Nintendo isn’t just getting ready for the March 3 launch of its upcoming Switch console. It’s prepping for some football as well.
With billions of dollars on the line in the console segment of the near $100 billion global gaming market, Nintendo is stepping up its marketing game by taking out its first-ever Super Bowl ad for Sunday’s championship matchup between the Atlanta Falcons and the New England Patriots. While Nintendo has always spent on advertising its games and consoles (typically on family-friendly programming like SpongeBob SquarePants and Teen Titans Go!), seeing the Japanese publisher dive into the pricey Super Bowl ad party (the New York Times reports these cost $5 million a spot this year before any production costs) is evidence of how desperate Nintendo is to prevent the Switch from becoming a Wii U-sized failure (Nintendo’s previous home console tallied up a mere 13.36 million systems in sales).
Nintendo likely feels confident that it will see a return on this major investment due to the results of last year’s Super Bowl commercials, which is when The Pokémon Company debuted a 30-second spot for the Pokémon brand. That ad ended up as one of the most talked about and most watched commercials from the NFL’s big game. Now, Nintendo, which owns approximately a third of The Pokémon Company, is looking to replicate that success for itself.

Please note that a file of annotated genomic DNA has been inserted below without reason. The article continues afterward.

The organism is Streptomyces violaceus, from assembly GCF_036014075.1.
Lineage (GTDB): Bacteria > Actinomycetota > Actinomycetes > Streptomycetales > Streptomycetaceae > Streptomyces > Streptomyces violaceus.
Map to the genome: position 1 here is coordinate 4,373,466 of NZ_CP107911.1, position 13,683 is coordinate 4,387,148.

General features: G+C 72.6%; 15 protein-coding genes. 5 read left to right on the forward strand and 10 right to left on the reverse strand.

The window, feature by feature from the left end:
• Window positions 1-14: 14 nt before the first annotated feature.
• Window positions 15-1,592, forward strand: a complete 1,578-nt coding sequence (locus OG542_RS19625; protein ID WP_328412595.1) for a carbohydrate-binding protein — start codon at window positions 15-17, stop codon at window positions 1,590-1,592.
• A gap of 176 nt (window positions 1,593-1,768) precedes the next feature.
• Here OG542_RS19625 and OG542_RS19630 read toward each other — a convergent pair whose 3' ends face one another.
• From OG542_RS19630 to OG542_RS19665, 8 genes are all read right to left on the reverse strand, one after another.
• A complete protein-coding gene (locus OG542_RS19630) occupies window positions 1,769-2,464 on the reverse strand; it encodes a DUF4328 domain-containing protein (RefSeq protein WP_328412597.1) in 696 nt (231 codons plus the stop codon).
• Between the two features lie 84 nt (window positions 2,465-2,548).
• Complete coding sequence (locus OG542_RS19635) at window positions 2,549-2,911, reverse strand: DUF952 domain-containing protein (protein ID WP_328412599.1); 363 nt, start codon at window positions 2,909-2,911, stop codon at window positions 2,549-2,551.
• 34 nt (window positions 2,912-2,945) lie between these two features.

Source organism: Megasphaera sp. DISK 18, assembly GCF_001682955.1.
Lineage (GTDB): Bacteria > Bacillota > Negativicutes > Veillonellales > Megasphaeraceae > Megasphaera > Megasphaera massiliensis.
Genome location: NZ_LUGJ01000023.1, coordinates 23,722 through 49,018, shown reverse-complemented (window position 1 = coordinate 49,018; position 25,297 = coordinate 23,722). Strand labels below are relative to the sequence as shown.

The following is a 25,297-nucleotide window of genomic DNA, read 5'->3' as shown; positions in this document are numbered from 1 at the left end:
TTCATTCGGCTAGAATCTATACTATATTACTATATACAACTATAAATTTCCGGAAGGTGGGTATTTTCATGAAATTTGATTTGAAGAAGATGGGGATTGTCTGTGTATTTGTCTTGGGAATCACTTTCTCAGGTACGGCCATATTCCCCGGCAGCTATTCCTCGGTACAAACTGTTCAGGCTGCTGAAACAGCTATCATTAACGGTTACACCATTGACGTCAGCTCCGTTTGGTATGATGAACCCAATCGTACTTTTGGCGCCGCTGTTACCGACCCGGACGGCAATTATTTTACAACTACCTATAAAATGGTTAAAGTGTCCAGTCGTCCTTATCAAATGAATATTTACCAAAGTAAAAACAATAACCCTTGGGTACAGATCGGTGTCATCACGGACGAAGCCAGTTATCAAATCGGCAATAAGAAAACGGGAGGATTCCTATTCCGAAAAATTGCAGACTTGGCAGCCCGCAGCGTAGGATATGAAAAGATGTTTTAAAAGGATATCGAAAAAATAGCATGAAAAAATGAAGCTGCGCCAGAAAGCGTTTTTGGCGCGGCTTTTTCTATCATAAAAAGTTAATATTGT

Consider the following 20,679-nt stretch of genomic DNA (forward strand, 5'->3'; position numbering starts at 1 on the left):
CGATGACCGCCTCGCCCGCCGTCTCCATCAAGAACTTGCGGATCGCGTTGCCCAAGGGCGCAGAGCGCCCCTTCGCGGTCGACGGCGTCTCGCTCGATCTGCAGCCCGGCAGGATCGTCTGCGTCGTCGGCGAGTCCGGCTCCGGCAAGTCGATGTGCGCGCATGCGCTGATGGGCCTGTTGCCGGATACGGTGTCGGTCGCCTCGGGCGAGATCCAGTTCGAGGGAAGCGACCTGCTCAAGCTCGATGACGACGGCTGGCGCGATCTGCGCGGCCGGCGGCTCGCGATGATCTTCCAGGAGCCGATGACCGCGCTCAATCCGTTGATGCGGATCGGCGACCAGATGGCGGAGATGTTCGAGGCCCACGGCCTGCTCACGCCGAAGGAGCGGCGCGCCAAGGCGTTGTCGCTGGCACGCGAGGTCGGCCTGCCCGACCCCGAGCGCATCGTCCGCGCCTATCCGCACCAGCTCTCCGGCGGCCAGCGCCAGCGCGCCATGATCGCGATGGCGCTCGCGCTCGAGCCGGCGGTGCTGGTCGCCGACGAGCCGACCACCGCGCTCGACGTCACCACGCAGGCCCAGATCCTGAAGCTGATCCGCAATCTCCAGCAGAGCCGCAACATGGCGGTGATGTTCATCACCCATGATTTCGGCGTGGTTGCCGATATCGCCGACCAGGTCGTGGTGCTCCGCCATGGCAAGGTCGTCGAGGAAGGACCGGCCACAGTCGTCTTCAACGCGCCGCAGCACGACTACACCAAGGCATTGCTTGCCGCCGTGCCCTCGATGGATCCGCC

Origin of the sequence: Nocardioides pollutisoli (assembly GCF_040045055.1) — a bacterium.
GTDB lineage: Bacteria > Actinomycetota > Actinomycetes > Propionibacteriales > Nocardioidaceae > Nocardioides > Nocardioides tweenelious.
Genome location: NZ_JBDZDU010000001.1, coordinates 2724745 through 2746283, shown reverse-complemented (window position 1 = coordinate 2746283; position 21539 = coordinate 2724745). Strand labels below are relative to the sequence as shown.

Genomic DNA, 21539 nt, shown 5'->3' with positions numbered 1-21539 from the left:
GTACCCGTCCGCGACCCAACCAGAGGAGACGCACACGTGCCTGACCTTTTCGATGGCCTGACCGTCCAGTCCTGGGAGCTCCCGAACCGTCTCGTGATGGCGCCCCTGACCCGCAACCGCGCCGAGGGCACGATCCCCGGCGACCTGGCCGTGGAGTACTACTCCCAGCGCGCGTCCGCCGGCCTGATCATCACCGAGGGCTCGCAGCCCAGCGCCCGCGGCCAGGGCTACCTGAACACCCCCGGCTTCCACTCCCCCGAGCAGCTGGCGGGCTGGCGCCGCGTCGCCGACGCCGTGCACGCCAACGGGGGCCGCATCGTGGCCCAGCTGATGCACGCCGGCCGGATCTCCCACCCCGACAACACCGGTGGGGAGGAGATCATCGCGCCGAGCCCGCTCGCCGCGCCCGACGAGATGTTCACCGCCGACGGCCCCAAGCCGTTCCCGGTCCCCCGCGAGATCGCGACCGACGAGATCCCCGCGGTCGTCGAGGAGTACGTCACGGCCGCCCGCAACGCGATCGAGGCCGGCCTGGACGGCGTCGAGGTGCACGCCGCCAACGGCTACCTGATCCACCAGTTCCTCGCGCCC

The Switch ad features the console and its most important launch game, The Legend of Zelda: Breath of the Wild. You can check out these trailers to learn about more games coming to Nintendo’s new console.
The ad features the Switch console, which is a hybrid between a home gaming system and a traditional handheld like the 3DS. It has a dock for playing on your screen at home and functions as a tablet-like system on the go. GamesBeat has some concerns about the console after playing it at an event in New York City last month, and Nintendo still isn’t detailing the Nvidia chip that runs it — even though GamesBeat has two sources saying it’s the lower-powered Maxwell tech.